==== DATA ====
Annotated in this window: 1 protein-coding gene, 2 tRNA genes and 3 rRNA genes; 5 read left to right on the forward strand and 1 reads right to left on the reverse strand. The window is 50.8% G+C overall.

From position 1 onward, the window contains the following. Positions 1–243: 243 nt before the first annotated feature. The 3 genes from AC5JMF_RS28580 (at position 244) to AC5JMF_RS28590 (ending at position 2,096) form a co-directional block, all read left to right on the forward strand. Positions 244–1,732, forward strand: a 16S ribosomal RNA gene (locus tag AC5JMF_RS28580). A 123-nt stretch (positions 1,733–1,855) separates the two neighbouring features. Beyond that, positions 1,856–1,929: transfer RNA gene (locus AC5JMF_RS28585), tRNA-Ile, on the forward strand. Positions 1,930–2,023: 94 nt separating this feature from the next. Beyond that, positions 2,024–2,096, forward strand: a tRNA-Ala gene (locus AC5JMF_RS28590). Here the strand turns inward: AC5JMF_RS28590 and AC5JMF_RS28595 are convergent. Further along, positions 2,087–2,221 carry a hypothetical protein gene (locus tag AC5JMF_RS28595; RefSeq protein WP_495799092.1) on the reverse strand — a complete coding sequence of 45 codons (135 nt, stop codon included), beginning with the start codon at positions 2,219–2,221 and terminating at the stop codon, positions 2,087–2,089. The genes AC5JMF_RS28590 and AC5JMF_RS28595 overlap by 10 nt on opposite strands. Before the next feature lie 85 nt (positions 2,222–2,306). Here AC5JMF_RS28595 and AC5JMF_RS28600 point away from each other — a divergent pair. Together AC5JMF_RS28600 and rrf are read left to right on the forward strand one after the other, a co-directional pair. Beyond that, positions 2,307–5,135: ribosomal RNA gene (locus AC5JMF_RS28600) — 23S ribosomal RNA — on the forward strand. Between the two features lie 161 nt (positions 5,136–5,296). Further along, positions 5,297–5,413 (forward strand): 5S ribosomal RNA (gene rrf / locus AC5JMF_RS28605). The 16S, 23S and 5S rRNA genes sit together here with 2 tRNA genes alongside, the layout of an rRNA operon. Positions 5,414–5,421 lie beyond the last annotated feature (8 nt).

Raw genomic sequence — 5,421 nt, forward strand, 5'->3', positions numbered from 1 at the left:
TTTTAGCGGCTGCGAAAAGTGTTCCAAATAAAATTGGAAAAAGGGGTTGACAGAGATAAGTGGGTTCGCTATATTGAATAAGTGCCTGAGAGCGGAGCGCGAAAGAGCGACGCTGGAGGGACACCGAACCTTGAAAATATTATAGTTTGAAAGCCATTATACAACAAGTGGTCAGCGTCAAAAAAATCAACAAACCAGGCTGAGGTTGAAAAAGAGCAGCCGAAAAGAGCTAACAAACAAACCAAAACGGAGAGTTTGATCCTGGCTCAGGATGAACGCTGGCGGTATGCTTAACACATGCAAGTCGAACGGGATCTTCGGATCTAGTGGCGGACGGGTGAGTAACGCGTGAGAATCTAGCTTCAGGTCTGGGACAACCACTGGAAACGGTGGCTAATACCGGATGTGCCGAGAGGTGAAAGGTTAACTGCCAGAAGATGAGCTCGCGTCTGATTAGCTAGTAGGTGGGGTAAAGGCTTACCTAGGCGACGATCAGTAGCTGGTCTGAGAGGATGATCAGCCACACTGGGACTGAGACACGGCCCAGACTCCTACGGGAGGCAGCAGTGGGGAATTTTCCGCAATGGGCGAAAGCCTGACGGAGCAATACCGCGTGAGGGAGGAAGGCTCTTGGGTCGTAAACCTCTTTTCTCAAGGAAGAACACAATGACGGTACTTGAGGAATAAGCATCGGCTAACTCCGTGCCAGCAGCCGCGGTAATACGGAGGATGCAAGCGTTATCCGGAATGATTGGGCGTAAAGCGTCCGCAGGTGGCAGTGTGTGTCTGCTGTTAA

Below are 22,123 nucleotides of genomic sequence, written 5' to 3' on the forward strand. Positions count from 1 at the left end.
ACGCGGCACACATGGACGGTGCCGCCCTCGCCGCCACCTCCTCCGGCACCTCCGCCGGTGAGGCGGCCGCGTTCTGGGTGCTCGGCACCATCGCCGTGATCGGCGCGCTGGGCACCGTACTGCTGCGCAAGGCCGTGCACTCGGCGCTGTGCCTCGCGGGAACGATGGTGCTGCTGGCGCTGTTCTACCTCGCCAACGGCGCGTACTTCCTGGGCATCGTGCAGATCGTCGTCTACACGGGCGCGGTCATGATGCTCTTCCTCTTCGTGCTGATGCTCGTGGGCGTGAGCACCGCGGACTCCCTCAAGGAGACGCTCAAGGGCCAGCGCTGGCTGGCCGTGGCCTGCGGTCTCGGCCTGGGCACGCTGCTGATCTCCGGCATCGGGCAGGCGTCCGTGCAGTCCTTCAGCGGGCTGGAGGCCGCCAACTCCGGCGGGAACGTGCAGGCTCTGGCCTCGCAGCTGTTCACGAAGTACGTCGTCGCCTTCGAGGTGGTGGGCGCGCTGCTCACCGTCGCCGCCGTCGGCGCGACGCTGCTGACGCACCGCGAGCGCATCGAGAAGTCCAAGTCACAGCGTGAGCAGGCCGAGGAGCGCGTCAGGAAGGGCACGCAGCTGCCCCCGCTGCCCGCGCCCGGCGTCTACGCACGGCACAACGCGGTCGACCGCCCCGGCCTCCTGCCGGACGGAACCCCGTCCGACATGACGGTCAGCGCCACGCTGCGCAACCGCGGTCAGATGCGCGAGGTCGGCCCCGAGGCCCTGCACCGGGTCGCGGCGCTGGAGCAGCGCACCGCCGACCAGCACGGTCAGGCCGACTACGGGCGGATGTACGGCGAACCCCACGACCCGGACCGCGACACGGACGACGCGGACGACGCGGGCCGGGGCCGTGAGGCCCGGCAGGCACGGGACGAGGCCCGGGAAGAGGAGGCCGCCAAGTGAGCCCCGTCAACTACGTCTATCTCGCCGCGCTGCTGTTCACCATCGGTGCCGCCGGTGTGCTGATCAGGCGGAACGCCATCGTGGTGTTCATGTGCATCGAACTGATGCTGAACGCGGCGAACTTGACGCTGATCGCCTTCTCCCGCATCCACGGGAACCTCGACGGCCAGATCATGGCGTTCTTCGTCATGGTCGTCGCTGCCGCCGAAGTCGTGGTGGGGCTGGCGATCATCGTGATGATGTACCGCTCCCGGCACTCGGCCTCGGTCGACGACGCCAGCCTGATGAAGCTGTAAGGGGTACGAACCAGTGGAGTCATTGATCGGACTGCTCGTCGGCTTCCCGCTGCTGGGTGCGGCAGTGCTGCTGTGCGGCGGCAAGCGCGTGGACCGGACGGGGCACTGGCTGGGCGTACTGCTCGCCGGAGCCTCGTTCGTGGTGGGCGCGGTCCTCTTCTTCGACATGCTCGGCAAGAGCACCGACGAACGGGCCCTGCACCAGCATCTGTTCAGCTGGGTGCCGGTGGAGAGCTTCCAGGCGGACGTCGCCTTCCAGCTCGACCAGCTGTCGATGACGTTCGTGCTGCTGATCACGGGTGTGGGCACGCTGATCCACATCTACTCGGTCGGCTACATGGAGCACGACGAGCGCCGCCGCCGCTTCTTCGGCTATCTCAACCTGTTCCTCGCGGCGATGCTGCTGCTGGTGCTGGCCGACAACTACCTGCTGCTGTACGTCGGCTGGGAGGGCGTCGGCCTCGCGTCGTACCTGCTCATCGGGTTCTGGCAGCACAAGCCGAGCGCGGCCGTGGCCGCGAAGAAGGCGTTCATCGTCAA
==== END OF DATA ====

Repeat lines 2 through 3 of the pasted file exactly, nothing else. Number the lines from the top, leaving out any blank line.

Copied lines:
From position 1 onward, the window contains the following. Positions 1–243: 243 nt before the first annotated feature. The 3 genes from AC5JMF_RS28580 (at position 244) to AC5JMF_RS28590 (ending at position 2,096) form a co-directional block, all read left to right on the forward strand. Positions 244–1,732, forward strand: a 16S ribosomal RNA gene (locus tag AC5JMF_RS28580). A 123-nt stretch (positions 1,733–1,855) separates the two neighbouring features. Beyond that, positions 1,856–1,929: transfer RNA gene (locus AC5JMF_RS28585), tRNA-Ile, on the forward strand. Positions 1,930–2,023: 94 nt separating this feature from the next. Beyond that, positions 2,024–2,096, forward strand: a tRNA-Ala gene (locus AC5JMF_RS28590). Here the strand turns inward: AC5JMF_RS28590 and AC5JMF_RS28595 are convergent. Further along, positions 2,087–2,221 carry a hypothetical protein gene (locus tag AC5JMF_RS28595; RefSeq protein WP_495799092.1) on the reverse strand — a complete coding sequence of 45 codons (135 nt, stop codon included), beginning with the start codon at positions 2,219–2,221 and terminating at the stop codon, positions 2,087–2,089. The genes AC5JMF_RS28590 and AC5JMF_RS28595 overlap by 10 nt on opposite strands. Before the next feature lie 85 nt (positions 2,222–2,306). Here AC5JMF_RS28595 and AC5JMF_RS28600 point away from each other — a divergent pair. Together AC5JMF_RS28600 and rrf are read left to right on the forward strand one after the other, a co-directional pair. Beyond that, positions 2,307–5,135: ribosomal RNA gene (locus AC5JMF_RS28600) — 23S ribosomal RNA — on the forward strand. Between the two features lie 161 nt (positions 5,136–5,296). Further along, positions 5,297–5,413 (forward strand): 5S ribosomal RNA (gene rrf / locus AC5JMF_RS28605). The 16S, 23S and 5S rRNA genes sit together here with 2 tRNA genes alongside, the layout of an rRNA operon. Positions 5,414–5,421 lie beyond the last annotated feature (8 nt).

Raw genomic sequence — 5,421 nt, forward strand, 5'->3', positions numbered from 1 at the left: